- Use gparted to resize the root partition to the rest of your SD card. We should not waste space.
- Log in using uid root pwd raspberry (default). Note that opposed to Raspian, there is no user "pi".
- apt-get update; apt-get upgrade and update the minibian image.
- Give it a nice hostname, editing the file /etc/hostname and reboot.
- Edit /boot/config.txt - Add dtoverlay=pps-gpio,gpiopin=18 on a new line. - Connect the PPS signal of the Sure board to this pin. Don't get the pin wrong :-)
As before, I connected the PPS with GPIO pin 18. In order to make this work, I edited the file /boot.config.txt...
- I added another line to the boot'config.txt file: dtparam=i2c_arm=on because I have included an I2C sensor that gives me some more values.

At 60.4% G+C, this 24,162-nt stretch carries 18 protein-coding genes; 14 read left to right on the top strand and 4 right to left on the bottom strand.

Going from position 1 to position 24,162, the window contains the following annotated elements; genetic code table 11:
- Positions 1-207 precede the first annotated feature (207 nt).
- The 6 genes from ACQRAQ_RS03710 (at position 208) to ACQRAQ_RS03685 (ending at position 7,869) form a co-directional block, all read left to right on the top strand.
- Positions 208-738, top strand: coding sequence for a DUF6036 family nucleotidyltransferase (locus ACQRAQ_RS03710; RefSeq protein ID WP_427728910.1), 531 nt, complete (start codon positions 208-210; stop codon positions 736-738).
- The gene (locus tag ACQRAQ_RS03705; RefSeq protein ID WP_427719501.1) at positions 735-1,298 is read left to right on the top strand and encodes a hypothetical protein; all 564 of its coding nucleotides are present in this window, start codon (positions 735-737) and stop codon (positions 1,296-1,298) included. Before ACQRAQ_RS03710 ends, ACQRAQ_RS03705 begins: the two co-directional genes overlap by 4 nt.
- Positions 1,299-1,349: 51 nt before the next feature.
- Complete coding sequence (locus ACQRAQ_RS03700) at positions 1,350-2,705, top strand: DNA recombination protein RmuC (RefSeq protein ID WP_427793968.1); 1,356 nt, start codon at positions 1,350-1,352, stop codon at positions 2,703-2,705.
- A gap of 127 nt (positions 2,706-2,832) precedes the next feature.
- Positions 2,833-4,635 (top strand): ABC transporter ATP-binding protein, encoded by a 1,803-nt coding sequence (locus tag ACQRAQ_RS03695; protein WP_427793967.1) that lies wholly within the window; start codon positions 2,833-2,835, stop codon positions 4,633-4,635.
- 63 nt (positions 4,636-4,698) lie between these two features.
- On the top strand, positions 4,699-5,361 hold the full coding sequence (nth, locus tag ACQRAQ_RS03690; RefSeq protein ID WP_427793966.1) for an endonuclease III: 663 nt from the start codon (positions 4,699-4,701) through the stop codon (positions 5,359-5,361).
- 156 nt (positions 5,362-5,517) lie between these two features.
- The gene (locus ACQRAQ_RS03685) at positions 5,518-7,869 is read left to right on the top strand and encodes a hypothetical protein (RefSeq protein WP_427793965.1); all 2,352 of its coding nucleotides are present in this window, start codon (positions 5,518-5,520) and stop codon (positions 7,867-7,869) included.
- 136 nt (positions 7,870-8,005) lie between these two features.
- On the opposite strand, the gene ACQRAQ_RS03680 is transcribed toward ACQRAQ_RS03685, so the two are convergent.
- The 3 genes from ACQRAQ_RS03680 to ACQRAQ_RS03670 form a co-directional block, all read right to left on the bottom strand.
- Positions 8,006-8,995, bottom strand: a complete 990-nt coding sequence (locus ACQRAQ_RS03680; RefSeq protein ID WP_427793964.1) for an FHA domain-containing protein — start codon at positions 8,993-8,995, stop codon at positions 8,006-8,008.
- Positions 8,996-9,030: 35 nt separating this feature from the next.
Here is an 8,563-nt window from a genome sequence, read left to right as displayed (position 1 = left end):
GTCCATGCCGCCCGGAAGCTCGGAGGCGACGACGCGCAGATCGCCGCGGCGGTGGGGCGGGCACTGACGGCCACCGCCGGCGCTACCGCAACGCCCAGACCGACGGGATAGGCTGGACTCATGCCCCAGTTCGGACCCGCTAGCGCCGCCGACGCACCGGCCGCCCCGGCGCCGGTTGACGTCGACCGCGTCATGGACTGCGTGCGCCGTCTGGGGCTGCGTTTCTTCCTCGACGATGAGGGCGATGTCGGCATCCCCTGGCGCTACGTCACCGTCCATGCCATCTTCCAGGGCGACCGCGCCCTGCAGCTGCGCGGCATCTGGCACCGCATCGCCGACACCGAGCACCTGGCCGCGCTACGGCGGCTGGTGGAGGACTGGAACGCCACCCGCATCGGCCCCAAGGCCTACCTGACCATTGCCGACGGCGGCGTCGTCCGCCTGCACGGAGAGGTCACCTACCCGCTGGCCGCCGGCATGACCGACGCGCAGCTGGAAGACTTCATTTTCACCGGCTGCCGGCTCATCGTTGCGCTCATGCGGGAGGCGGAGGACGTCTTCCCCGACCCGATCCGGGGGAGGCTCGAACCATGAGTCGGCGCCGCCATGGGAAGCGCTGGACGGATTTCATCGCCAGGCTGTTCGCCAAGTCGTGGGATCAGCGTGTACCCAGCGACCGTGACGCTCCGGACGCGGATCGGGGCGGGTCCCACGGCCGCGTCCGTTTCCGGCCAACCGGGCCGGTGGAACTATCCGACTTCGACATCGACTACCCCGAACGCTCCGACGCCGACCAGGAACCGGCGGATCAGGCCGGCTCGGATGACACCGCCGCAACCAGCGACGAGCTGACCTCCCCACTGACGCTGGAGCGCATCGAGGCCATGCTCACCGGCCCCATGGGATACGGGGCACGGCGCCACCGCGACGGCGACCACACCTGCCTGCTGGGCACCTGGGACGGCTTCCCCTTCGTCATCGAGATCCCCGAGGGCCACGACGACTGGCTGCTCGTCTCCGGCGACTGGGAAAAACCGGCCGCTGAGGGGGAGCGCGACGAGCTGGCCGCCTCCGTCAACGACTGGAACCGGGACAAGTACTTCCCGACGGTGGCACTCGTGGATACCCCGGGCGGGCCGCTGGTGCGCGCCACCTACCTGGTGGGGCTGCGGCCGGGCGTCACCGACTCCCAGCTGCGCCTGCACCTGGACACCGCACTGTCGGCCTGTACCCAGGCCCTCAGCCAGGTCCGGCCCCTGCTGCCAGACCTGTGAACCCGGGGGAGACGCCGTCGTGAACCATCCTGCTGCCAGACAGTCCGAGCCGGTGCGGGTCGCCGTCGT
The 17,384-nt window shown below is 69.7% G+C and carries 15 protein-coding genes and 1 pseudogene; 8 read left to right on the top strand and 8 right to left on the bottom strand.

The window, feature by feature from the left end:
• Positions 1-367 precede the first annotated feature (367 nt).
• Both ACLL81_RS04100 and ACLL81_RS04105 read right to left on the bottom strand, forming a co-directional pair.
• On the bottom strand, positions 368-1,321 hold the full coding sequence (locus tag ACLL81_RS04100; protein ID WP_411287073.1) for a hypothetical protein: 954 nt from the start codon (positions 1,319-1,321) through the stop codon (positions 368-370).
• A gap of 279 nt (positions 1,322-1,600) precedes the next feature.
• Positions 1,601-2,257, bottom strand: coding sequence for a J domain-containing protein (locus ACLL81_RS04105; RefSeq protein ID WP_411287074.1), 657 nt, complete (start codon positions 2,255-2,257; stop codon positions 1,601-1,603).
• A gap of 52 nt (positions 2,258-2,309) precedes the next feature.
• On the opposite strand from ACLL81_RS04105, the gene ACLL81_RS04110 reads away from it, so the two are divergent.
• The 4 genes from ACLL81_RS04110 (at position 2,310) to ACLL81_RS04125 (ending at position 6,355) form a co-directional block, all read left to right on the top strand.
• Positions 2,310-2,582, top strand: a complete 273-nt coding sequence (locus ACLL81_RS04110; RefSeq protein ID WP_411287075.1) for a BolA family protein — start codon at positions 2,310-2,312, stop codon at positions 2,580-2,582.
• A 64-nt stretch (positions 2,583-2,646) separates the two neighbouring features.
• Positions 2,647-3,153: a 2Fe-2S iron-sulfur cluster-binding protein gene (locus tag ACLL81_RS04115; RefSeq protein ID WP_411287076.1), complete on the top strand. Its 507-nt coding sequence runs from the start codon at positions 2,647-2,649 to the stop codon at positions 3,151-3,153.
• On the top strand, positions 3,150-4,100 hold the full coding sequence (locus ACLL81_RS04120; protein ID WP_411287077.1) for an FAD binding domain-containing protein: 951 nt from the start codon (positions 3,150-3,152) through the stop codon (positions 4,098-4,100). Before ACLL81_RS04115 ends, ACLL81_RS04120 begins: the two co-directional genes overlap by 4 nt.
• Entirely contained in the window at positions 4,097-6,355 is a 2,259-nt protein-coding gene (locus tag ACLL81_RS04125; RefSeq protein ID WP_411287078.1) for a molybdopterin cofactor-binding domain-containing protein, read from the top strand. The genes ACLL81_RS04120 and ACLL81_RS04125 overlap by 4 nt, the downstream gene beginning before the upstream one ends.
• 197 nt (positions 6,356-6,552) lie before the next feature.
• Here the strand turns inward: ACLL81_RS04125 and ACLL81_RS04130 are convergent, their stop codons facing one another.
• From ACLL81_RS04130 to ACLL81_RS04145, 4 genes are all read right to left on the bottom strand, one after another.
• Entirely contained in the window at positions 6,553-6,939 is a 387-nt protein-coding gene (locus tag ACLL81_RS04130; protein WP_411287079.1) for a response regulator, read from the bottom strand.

- Save the file...
- Edit the file /etc/modules to contain the following lines. Just paste them below what is there already:
i2c-bcm2708 i2c_dev pps-gpio
- so to ensure that these modules will be loaded.
- Install the pps-tools:
apt-get install pps-tools
If you are using a BMP085 or a BMP180 sensor to grab some data as I do, then do this:
- Install the according i2c devices:
apt-get update apt-get install i2c-tools # I2C-Toolkit for commandline apt-get install python-smbus # Python library for I2C apt-get install libi2c-dev # library for C apt-get install git # need this later...
- Note here (German): http://www.netzmafia.de/skripten/hardware/RasPi/RasPi_I2C.html
- Configure the timezone using the command dpkg-reconfigure tzdata
Now we're running into a difference to the previous project, because I am not using an external USB source, but I decided to connect the native Raspberry's UART.
Now Reboot. A device will be created during system startup: /dev/pps0 Check for it to be created. Another device will be created for the I2C stuff, see below.
If you connected the PPS, the following command will produce results like here: